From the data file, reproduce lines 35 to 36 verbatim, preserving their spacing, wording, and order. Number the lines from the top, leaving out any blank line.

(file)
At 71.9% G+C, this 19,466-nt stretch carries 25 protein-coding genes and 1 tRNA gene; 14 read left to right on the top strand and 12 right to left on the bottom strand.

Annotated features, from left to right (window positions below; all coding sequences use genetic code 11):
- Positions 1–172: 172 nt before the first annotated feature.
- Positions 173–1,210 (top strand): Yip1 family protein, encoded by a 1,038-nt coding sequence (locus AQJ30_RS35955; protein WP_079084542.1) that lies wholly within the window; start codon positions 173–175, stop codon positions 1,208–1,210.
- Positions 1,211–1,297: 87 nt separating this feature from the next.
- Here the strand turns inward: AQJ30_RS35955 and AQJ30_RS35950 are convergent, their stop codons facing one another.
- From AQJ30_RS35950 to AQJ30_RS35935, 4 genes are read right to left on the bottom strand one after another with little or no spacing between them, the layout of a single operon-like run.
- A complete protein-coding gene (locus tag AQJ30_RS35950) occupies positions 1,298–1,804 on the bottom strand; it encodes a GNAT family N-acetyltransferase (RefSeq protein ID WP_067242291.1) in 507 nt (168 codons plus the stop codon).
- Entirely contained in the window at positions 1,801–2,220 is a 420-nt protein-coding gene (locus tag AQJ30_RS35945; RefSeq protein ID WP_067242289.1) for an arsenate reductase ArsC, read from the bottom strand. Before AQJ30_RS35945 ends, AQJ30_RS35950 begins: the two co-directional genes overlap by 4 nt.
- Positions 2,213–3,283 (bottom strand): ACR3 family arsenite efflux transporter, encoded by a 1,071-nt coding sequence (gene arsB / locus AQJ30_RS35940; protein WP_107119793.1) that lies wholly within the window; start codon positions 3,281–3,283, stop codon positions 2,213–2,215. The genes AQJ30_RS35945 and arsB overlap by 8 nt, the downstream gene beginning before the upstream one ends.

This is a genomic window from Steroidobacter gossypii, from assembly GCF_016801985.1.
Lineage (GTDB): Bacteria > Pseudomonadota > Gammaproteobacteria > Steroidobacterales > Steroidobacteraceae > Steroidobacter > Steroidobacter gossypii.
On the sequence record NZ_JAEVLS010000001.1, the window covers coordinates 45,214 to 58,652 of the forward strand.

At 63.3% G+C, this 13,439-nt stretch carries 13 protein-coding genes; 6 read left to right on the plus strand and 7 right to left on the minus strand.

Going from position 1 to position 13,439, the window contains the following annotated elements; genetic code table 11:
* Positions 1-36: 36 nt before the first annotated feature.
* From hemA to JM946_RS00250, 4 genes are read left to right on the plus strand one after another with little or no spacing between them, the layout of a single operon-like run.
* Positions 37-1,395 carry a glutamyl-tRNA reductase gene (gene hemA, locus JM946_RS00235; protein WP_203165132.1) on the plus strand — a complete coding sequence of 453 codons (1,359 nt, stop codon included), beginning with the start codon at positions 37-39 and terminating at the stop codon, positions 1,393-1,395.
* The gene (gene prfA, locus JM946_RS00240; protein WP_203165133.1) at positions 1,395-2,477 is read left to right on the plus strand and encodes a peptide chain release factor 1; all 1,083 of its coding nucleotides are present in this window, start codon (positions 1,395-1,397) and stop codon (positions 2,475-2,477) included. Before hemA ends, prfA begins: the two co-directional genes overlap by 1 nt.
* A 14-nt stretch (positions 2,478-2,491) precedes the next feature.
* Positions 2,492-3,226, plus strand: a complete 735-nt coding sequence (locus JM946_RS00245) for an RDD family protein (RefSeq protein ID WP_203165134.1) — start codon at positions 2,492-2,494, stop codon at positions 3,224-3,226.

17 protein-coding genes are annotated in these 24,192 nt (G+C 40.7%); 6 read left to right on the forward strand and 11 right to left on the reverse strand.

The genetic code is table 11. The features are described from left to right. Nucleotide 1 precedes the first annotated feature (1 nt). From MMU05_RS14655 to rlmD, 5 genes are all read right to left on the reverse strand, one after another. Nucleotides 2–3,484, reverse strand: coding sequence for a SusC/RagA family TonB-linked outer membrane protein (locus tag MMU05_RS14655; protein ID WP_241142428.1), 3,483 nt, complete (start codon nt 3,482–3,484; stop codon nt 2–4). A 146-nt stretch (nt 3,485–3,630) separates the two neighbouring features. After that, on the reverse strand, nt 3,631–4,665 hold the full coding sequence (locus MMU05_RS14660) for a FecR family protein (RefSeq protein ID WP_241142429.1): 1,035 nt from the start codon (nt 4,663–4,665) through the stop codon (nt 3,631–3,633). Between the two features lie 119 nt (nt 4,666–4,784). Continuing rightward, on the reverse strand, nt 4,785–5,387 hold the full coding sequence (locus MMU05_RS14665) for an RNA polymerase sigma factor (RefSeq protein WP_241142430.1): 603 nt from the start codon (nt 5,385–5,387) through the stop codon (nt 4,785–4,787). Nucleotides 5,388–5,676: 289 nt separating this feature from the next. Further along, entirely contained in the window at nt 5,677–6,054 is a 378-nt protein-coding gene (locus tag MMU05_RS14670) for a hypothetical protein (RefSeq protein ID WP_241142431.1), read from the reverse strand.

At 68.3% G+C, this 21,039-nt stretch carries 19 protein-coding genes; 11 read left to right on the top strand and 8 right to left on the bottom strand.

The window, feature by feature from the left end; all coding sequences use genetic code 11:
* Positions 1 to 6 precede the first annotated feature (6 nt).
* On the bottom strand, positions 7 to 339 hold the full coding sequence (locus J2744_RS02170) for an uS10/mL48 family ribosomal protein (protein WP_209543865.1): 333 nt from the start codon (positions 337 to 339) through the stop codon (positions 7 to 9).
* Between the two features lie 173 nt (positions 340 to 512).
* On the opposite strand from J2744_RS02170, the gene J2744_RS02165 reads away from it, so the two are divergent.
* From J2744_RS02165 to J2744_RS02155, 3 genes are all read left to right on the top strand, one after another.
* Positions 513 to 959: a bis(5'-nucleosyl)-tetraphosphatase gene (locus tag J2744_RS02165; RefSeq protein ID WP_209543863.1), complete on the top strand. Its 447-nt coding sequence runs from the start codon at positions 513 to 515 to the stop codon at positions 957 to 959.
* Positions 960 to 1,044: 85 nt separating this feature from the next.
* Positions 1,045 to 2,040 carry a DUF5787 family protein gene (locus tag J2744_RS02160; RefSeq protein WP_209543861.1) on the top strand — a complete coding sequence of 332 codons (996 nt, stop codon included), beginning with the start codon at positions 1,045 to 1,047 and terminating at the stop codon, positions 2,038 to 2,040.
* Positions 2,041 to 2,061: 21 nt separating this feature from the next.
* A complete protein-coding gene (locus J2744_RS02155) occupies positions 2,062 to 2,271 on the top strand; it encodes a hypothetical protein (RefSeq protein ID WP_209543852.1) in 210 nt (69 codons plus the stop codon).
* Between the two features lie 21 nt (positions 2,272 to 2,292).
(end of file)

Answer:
* A complete protein-coding gene (locus J2744_RS02155) occupies positions 2,062 to 2,271 on the top strand; it encodes a hypothetical protein (RefSeq protein ID WP_209543852.1) in 210 nt (69 codons plus the stop codon).
* Between the two features lie 21 nt (positions 2,272 to 2,292).